In the English segment, DNA was the chief newsmaker: It launched three new editions in the year – Pune (Maharashtra) in January, Jaipur (Rajasthan) in June and Bengaluru (Karnataka) in December. The Times of India ruffled some feathers with the launch of its Chennai edition, giving The Hindu a bad time in its own backyard.
Rising costs spoil the party
The rising cost of newsprint posed a substantial threat to the industry as a whole. During April-October 2008, newsprint prices rose by 46 per cent. Moreover, the value of the rupee declined against the dollar. These two factors resulted in a hike in operating costs of 67 per cent.
However, the last two months of the year brought some relief, with newsprint prices coming down by about 20 per cent. According to Rahul Kansal, brand director, The Times of India, prices in the international market have come down from $950 to $800 a tonne. In the domestic market, prices have come down from Rs 35,000 to Rs 26,000 a tonne. "It is expected that they'll go further southwards in the coming months," he says.
Rising costs proved to be a roadblock for major expansions in the year. According to Jwalant Swaroop, director, Lokmat Group of Newspapers, Lokmat’s plans to launch new editions "had to be put on hold because the newsprint price was witnessing huge volatility, and at the same time, the advertising slowdown was making things worse". However, he's optimistic that 2009 will see Lokmat’s plans fructify.
One of the cost-cutting measures that newspapers implemented was resizing their supplements. Lokmat and NaiDunia converted a couple of their supplements to compact. "We are on a cost-cutting spree, but are not planning any immediate layoffs. However, we are going for only need-based and very critical hiring," says Vinay Chhajlani, chief executive officer, NaiDunia Media.
Despite all odds, the print industry is putting on a brave face. As Kansal says, "Unlike television, newspaper readers are loyal. Bad times make you reach out to the newspaper to know more about what's happening worldwide. Luckily, print has huge inertia as far as readers are concerned. Readers forgive you. In print, you have a degree of relationship with the reader."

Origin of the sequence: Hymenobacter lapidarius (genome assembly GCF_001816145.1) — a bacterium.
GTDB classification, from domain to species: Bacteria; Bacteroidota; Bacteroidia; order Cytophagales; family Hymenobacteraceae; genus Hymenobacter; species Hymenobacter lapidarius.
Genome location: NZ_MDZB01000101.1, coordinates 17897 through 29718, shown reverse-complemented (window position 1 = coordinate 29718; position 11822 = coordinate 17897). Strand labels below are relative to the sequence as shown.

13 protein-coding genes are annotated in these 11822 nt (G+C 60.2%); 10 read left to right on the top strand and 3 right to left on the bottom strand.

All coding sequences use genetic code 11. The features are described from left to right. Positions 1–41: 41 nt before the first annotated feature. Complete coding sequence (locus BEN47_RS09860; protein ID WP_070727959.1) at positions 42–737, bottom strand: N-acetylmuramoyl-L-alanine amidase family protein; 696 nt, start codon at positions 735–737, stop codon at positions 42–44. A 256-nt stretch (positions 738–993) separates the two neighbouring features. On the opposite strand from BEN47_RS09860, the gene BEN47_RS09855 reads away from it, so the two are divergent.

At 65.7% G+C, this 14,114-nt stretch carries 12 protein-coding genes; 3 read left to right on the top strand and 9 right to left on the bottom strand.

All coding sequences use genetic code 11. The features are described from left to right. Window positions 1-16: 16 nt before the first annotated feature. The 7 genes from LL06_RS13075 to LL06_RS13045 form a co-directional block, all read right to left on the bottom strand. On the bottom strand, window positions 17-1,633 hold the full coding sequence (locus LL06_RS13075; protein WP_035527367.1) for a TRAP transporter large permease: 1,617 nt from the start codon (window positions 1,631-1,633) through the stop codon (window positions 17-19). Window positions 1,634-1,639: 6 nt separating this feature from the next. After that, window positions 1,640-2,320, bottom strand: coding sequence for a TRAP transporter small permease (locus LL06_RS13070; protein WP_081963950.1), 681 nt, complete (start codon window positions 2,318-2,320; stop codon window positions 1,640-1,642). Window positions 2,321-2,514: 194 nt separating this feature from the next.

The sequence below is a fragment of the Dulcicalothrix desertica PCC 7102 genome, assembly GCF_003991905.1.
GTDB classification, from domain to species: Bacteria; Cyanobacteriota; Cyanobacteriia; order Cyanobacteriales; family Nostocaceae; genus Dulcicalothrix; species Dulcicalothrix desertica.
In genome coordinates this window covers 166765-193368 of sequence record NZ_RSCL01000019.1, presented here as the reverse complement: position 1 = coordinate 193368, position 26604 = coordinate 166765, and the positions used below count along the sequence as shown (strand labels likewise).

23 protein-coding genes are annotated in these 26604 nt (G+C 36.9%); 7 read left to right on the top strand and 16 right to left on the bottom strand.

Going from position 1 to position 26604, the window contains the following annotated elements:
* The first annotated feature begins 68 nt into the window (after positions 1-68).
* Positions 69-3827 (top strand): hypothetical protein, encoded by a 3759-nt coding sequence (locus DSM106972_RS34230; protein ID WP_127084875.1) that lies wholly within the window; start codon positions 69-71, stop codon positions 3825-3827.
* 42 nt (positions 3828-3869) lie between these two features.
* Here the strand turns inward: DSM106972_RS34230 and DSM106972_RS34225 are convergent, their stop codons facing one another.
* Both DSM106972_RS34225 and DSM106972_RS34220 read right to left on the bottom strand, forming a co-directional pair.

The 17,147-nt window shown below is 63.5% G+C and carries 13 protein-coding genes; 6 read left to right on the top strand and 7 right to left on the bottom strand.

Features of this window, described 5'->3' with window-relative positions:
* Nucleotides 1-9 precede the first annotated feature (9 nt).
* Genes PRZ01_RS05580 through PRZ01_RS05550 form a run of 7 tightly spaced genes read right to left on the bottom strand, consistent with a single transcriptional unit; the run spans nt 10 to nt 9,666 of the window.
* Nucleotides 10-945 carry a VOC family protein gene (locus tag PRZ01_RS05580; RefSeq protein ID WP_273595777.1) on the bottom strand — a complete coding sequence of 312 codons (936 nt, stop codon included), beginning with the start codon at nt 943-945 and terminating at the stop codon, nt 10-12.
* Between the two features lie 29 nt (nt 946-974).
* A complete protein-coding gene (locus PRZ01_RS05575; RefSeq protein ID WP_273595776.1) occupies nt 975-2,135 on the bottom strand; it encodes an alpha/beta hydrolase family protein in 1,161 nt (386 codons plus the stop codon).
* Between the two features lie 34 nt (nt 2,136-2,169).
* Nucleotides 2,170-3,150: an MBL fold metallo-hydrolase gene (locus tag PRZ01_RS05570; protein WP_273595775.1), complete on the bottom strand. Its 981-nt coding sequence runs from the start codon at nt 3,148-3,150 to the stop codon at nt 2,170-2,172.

Several people in the industry have found that the impact of the economic slowdown is more evident in the metros. Hence, newspapers catering to non-metros and rural areas have been less affected.
Swaroop echoes Kansal's sentiments. "Print delivers better in times like these. Further, in the regional markets, the impact of the slowdown is not so huge because the local economies of smaller towns and districts are more robust, due to agricultural income and lower costs of living. Hence, disposable incomes are not as badly impacted as in the metros. Lokmat has managed better than many others. The year has seen many such events, where there was enhanced interest and engagement of the readers with various print brands," he says.
Rajiv Jaitly, president, sales and marketing, Dainik Bhaskar Corp., adds, "The Bhaskar markets are Tier II and Tier III towns, which showed less impact of the economic downturn. Diwali remained a reasonably strong revenue period for us. We've adapted a set of target specific strategies to combat the impact; they have borne results to varying degrees of success. Identifying core, seemingly recession immune (still growing) categories and focusing on them with a long-term perspective and customised solutions, rather than a ‘one size fits all’ approach, have helped us a lot."
Another cost-cutting measure has been to reduce the number of pages. According to Sunil Mutreja, president, marketing, Amar Ujala, "The average number of pages for Hindi newspapers has gone down from 23 to 19. The number includes supplements as well. For English newspapers, especially in the metros, the number has gone down from 54 pages to 36."
The consumer will pay more